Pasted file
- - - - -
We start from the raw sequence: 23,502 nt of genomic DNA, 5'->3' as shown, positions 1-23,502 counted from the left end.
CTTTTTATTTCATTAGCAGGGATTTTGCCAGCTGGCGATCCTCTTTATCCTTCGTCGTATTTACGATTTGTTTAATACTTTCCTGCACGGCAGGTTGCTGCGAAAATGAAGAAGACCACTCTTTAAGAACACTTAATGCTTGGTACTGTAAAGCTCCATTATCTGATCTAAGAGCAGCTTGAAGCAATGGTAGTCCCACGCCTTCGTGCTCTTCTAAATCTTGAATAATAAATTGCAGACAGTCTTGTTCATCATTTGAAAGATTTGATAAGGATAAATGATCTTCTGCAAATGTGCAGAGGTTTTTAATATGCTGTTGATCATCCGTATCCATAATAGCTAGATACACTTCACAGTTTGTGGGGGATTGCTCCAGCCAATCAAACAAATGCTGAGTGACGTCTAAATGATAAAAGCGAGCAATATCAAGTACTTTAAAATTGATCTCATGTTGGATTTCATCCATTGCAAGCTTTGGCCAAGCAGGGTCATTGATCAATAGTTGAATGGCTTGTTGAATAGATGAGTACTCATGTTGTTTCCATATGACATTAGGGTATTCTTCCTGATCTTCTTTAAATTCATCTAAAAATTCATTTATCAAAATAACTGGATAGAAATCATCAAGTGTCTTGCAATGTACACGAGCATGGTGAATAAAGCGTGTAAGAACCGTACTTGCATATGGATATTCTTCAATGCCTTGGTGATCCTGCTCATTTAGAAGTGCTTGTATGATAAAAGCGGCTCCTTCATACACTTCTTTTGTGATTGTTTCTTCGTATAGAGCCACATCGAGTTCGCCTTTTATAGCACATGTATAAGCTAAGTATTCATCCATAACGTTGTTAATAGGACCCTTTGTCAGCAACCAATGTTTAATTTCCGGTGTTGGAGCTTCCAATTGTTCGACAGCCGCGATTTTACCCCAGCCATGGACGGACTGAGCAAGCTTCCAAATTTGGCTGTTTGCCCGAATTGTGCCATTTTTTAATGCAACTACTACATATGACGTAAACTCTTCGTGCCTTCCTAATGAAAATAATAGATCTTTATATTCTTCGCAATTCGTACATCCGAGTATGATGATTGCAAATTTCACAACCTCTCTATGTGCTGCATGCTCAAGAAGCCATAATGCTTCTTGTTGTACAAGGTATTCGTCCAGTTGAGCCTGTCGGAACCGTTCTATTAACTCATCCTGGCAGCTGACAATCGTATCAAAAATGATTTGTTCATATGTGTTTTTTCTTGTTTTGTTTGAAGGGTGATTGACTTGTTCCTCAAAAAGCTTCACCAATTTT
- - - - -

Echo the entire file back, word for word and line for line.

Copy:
We start from the raw sequence: 23,502 nt of genomic DNA, 5'->3' as shown, positions 1-23,502 counted from the left end.
CTTTTTATTTCATTAGCAGGGATTTTGCCAGCTGGCGATCCTCTTTATCCTTCGTCGTATTTACGATTTGTTTAATACTTTCCTGCACGGCAGGTTGCTGCGAAAATGAAGAAGACCACTCTTTAAGAACACTTAATGCTTGGTACTGTAAAGCTCCATTATCTGATCTAAGAGCAGCTTGAAGCAATGGTAGTCCCACGCCTTCGTGCTCTTCTAAATCTTGAATAATAAATTGCAGACAGTCTTGTTCATCATTTGAAAGATTTGATAAGGATAAATGATCTTCTGCAAATGTGCAGAGGTTTTTAATATGCTGTTGATCATCCGTATCCATAATAGCTAGATACACTTCACAGTTTGTGGGGGATTGCTCCAGCCAATCAAACAAATGCTGAGTGACGTCTAAATGATAAAAGCGAGCAATATCAAGTACTTTAAAATTGATCTCATGTTGGATTTCATCCATTGCAAGCTTTGGCCAAGCAGGGTCATTGATCAATAGTTGAATGGCTTGTTGAATAGATGAGTACTCATGTTGTTTCCATATGACATTAGGGTATTCTTCCTGATCTTCTTTAAATTCATCTAAAAATTCATTTATCAAAATAACTGGATAGAAATCATCAAGTGTCTTGCAATGTACACGAGCATGGTGAATAAAGCGTGTAAGAACCGTACTTGCATATGGATATTCTTCAATGCCTTGGTGATCCTGCTCATTTAGAAGTGCTTGTATGATAAAAGCGGCTCCTTCATACACTTCTTTTGTGATTGTTTCTTCGTATAGAGCCACATCGAGTTCGCCTTTTATAGCACATGTATAAGCTAAGTATTCATCCATAACGTTGTTAATAGGACCCTTTGTCAGCAACCAATGTTTAATTTCCGGTGTTGGAGCTTCCAATTGTTCGACAGCCGCGATTTTACCCCAGCCATGGACGGACTGAGCAAGCTTCCAAATTTGGCTGTTTGCCCGAATTGTGCCATTTTTTAATGCAACTACTACATATGACGTAAACTCTTCGTGCCTTCCTAATGAAAATAATAGATCTTTATATTCTTCGCAATTCGTACATCCGAGTATGATGATTGCAAATTTCACAACCTCTCTATGTGCTGCATGCTCAAGAAGCCATAATGCTTCTTGTTGTACAAGGTATTCGTCCAGTTGAGCCTGTCGGAACCGTTCTATTAACTCATCCTGGCAGCTGACAATCGTATCAAAAATGATTTGTTCATATGTGTTTTTTCTTGTTTTGTTTGAAGGGTGATTGACTTGTTCCTCAAAAAGCTTCACCAATTTT